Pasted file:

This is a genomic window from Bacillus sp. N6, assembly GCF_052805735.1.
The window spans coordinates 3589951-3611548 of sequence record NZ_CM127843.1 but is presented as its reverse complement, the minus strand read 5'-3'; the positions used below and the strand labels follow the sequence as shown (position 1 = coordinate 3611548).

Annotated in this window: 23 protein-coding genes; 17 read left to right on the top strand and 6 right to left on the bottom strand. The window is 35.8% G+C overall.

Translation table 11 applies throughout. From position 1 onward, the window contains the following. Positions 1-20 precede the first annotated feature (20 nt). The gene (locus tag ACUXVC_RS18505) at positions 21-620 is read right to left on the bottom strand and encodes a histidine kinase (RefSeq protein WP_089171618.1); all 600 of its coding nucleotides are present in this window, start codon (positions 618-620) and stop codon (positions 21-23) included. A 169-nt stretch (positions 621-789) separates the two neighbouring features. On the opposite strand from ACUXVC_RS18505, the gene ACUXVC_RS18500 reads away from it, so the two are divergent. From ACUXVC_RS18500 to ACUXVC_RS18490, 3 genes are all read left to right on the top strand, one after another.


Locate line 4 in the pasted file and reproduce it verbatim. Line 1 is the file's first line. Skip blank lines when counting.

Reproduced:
Translation table 11 applies throughout. From position 1 onward, the window contains the following. Positions 1-20 precede the first annotated feature (20 nt). The gene (locus tag ACUXVC_RS18505) at positions 21-620 is read right to left on the bottom strand and encodes a histidine kinase (RefSeq protein WP_089171618.1); all 600 of its coding nucleotides are present in this window, start codon (positions 618-620) and stop codon (positions 21-23) included. A 169-nt stretch (positions 621-789) separates the two neighbouring features. On the opposite strand from ACUXVC_RS18505, the gene ACUXVC_RS18500 reads away from it, so the two are divergent. From ACUXVC_RS18500 to ACUXVC_RS18490, 3 genes are all read left to right on the top strand, one after another.